All of us should hit balls slowly. Rest between each shot. Take some time to review in your mind why the ball you just hit did what it did, and what you want to do with your next swing. Or take a few easy partial swings to rehearse a move you’re working on. Then hit another ball.

At the range, when it is possible to take a swing every fifteen seconds, instead of every five minutes, like out on the course, slow down. It can only help to keep your lower back healthy while playing a sport that challenges it.

A Back-Friendlier Golf Swing

I’m not going to beat around the bush. The human body, especially the lower spine, was not designed to withstand the stresses the golf swing places on it. As a recreational golfer, there is no sense in letting your pastime harm your health.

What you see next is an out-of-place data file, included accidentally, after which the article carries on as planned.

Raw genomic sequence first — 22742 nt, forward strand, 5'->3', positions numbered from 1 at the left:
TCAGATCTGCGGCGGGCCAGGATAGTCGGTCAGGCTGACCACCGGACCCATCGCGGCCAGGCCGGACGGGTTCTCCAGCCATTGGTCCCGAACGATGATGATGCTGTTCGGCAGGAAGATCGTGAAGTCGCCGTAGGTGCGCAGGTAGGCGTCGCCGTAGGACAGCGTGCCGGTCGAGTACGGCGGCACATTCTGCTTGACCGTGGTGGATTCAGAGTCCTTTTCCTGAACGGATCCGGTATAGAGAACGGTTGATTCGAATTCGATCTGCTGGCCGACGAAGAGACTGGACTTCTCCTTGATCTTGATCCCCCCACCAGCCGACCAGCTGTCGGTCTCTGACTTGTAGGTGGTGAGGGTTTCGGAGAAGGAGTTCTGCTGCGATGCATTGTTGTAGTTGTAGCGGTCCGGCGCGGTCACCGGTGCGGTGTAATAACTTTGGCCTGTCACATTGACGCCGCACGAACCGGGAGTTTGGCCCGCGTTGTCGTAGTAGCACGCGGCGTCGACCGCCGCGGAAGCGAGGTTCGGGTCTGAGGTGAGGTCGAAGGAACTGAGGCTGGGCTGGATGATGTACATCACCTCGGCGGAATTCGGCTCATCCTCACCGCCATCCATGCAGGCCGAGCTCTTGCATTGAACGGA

Stress on the back in golf is caused by leaning forward, twisting, and bending to the side. There is also compression, which is the weight of your upper body bearing down vertically on your spine.

You can’t eliminate these stresses, but, except for compression, you can minimize them. Here are a few ways to do that.

NOTE: If you have low back pain right now when you play, something is wrong. Please see a doctor to find out what that is. Continuing to play golf could be making a problem worse.

1. Slow down your swing, including the part where you swing through the ball. All the forces being applied to your back multiply when you swing through the ball, and they the faster you swing, the more force they load onto your lower back.

2. Stand a little closer to the ball. Not a lot, just a few inches. This will put you in a more upright posture and reduce the unsupported mechanical stress that leaning forward places on your lower back. The lie angles of your irons might need to be adjusted, depending on how much closer you set up.